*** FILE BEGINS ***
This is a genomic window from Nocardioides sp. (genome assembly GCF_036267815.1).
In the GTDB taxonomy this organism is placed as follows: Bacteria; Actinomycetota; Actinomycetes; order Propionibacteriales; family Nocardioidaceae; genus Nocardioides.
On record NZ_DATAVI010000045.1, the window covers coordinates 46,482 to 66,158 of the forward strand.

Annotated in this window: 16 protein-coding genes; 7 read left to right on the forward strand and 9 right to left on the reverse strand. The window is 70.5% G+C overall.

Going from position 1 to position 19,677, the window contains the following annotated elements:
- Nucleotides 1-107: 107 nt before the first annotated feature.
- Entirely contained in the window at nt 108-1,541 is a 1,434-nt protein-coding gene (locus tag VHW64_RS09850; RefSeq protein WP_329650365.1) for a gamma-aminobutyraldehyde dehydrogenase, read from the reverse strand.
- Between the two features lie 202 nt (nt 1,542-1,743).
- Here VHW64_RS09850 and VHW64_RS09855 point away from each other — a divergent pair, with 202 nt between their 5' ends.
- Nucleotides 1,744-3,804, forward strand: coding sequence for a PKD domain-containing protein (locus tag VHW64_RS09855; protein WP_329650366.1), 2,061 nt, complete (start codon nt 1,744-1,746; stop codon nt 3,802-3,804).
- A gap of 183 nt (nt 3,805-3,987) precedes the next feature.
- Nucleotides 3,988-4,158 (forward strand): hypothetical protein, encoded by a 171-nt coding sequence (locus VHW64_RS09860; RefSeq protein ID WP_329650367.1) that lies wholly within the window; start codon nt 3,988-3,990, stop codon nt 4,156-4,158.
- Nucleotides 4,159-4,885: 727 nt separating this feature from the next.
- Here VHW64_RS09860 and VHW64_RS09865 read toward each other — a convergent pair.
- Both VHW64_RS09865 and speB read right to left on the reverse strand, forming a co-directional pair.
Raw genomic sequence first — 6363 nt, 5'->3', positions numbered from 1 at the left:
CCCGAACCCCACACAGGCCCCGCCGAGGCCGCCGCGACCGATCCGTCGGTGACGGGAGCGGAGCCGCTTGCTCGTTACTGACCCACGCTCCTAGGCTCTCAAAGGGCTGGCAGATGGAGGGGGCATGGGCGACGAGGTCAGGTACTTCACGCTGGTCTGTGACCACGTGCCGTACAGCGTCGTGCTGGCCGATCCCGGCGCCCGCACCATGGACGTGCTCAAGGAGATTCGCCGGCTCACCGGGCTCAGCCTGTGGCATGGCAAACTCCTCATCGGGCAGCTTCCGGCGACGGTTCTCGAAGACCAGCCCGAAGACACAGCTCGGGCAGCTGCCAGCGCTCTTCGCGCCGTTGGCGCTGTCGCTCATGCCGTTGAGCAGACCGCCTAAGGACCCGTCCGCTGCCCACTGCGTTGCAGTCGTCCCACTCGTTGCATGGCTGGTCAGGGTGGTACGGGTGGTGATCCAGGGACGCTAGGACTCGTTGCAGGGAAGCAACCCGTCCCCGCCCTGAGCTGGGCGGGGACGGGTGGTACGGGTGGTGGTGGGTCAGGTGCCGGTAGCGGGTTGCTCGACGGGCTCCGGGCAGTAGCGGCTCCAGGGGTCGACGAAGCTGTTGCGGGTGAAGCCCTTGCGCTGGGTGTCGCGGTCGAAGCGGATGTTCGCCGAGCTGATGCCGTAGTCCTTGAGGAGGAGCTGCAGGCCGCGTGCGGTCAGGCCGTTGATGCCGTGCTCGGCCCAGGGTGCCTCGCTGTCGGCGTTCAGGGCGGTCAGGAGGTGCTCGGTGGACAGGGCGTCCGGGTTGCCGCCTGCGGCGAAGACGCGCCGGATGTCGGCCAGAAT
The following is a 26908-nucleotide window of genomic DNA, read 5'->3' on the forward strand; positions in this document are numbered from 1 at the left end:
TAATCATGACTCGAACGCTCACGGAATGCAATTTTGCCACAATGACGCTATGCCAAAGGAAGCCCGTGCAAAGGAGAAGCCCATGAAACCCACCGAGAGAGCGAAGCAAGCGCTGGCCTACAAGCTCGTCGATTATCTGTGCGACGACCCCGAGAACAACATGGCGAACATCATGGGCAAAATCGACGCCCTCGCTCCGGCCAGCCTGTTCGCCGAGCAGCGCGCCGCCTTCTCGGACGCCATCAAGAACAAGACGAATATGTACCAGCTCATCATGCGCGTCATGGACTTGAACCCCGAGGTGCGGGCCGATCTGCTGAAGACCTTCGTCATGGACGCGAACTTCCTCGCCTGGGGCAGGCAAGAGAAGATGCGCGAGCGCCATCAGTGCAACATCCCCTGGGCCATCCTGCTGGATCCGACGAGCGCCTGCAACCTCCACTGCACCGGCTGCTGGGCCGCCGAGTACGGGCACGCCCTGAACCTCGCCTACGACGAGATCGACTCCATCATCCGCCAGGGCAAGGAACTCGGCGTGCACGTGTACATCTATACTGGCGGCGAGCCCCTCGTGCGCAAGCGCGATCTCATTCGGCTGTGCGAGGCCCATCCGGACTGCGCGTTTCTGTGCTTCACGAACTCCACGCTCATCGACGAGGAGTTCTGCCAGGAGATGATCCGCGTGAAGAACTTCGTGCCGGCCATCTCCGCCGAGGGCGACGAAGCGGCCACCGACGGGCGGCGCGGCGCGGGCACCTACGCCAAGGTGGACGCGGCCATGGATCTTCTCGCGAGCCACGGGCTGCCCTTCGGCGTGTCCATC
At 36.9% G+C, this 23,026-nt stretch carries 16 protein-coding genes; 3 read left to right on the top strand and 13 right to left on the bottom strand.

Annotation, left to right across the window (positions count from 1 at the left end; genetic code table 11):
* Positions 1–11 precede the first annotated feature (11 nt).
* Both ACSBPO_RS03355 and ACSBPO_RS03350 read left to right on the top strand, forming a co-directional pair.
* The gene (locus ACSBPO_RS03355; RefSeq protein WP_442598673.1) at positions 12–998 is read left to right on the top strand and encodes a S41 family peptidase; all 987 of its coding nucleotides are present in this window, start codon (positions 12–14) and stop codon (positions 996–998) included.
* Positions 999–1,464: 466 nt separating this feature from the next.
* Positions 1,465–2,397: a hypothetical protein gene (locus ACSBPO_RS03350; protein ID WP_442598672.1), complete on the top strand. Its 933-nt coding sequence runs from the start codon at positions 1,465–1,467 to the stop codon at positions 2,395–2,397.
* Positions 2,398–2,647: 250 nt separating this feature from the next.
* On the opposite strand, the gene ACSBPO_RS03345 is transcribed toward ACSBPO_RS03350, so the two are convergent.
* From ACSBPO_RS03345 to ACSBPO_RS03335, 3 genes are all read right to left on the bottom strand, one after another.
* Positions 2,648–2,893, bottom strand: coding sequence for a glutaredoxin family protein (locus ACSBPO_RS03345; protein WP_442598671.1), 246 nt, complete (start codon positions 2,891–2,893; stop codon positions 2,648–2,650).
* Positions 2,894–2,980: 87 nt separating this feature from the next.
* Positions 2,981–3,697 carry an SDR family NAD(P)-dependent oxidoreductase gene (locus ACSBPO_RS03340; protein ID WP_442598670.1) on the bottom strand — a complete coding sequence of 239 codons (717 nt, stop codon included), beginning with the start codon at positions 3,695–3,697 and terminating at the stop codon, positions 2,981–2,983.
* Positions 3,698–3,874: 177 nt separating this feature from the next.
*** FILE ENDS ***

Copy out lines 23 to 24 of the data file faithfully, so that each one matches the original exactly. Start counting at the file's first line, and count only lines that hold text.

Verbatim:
* Both ACSBPO_RS03355 and ACSBPO_RS03350 read left to right on the top strand, forming a co-directional pair.
* The gene (locus ACSBPO_RS03355; RefSeq protein WP_442598673.1) at positions 12–998 is read left to right on the top strand and encodes a S41 family peptidase; all 987 of its coding nucleotides are present in this window, start codon (positions 12–14) and stop codon (positions 996–998) included.